Thanks Catherine, a great piece of advice.
NF: How did you get published?
CRH: There’s a long, complex answer to that and a short, simple one. The long one includes the fact that this is something I’ve wanted forever and have been trying to do for about that long, and how I self-published non-fiction and started doing freelance work for a major publisher in the hope that these things would help me. But the short answer is that, in the end, none of that mattered! I finished my book, I looked up agents online and I submitted to Jane Gregory following the instructions on her site to the absolute letter. Five days after she sent my novel out to editors, I had a two-book deal with Corvus/Atlantic. It was all about the book, in the end, not my contacts or my CV. Which I think is a good thing!
NF: What’s next for you and your writing?
CRH: I’m finishing the first draft of Book 2, which will be published this time next year (so I better hurry up!). It’s also a standalone thriller, but one that takes place on dry land this time…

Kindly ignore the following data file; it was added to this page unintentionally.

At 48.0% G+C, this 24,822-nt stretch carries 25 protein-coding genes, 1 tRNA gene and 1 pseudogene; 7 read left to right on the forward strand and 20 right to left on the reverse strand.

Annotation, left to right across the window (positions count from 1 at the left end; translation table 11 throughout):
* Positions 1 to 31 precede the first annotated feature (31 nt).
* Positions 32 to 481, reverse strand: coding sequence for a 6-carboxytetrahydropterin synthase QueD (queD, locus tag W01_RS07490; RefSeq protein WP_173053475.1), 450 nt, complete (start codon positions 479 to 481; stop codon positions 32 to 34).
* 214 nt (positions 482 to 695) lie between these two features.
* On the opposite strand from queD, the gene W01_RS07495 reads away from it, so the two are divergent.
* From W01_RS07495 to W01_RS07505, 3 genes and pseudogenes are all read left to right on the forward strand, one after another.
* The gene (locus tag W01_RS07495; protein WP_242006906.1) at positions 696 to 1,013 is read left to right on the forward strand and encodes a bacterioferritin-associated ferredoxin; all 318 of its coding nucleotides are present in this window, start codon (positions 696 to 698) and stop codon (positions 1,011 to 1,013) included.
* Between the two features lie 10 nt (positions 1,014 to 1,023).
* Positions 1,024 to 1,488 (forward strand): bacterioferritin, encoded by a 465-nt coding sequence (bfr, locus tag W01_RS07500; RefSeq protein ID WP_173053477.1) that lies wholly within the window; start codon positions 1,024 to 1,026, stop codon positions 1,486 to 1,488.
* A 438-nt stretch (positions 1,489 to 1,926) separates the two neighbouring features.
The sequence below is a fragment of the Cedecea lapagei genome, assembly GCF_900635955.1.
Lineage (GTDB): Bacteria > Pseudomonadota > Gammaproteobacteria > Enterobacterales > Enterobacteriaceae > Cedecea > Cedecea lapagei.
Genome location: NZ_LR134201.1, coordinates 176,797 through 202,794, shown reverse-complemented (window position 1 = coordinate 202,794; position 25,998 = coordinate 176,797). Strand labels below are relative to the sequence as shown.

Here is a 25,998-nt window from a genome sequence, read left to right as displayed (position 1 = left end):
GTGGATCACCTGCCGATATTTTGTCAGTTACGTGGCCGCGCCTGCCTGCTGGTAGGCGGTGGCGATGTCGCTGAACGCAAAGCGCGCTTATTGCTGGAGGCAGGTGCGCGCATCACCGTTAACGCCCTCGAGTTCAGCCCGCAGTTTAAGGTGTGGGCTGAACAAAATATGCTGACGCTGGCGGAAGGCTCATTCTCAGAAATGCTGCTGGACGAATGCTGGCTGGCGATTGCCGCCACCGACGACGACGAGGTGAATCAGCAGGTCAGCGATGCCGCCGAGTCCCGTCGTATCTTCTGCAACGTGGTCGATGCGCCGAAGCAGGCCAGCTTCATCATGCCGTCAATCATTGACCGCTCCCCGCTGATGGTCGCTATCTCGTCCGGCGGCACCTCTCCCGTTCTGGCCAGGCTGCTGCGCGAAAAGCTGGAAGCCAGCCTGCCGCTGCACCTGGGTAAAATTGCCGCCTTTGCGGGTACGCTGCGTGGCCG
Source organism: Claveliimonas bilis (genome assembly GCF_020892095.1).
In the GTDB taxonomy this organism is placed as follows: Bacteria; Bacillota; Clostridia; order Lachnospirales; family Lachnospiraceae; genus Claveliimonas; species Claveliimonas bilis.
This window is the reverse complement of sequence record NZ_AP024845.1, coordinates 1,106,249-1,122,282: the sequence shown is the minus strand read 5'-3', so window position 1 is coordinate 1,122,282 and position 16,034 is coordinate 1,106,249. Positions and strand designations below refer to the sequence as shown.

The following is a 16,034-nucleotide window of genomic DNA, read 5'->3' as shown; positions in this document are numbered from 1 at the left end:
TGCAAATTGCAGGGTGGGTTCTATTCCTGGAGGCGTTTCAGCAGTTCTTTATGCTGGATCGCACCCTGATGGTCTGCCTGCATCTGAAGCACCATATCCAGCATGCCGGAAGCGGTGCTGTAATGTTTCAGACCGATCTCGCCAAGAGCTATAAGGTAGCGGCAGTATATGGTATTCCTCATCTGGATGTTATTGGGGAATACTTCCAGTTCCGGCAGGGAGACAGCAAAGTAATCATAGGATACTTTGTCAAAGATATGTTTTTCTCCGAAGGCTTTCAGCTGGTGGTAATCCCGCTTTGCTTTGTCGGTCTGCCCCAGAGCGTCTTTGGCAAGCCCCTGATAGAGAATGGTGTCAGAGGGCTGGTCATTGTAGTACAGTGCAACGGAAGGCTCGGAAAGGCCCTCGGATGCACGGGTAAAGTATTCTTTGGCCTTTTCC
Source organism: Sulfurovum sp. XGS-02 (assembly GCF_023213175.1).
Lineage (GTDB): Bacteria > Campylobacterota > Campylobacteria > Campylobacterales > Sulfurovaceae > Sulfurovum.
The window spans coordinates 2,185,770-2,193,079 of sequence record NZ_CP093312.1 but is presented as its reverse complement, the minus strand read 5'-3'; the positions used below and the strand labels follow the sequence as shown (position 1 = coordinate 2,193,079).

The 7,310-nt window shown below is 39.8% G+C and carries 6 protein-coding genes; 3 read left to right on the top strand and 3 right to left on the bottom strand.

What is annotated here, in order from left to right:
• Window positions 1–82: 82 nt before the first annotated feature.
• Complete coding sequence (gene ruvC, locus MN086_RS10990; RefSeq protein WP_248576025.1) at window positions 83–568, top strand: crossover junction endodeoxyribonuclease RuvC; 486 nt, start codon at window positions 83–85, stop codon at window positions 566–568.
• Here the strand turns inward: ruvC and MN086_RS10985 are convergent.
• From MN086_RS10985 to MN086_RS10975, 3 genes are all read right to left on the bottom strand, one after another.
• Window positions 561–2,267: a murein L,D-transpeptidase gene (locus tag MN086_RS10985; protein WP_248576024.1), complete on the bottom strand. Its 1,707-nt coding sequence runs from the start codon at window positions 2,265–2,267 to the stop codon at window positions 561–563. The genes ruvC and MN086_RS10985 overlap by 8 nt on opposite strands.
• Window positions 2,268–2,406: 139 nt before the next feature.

Now for some random questions:
Home or abroad – Abroad. Always abroad!
Sweet or savoury – Sweet. I always say my only dietary requirements are calories.
Summer or Winter – Summer for sure. Is there anything better than waking up to blue skies and sun streaming in your window? Well, apart from the coffee you can make then to enjoy while you gaze at it, I suppose…
Thank you Catherine for spending time with me today and good luck with Distress Signals.
Here’s an extract of Distress Signals to whet your appetite:
I jump before I decide that I’m going to.
Air whistles past my ears as I plummet towards the sea, dark but for the panes of moonlight breaking into shards on its surface. At first I’m moving in slow-motion and the surface seems miles away. Then it’s rushing up to meet me faster than my mind can follow.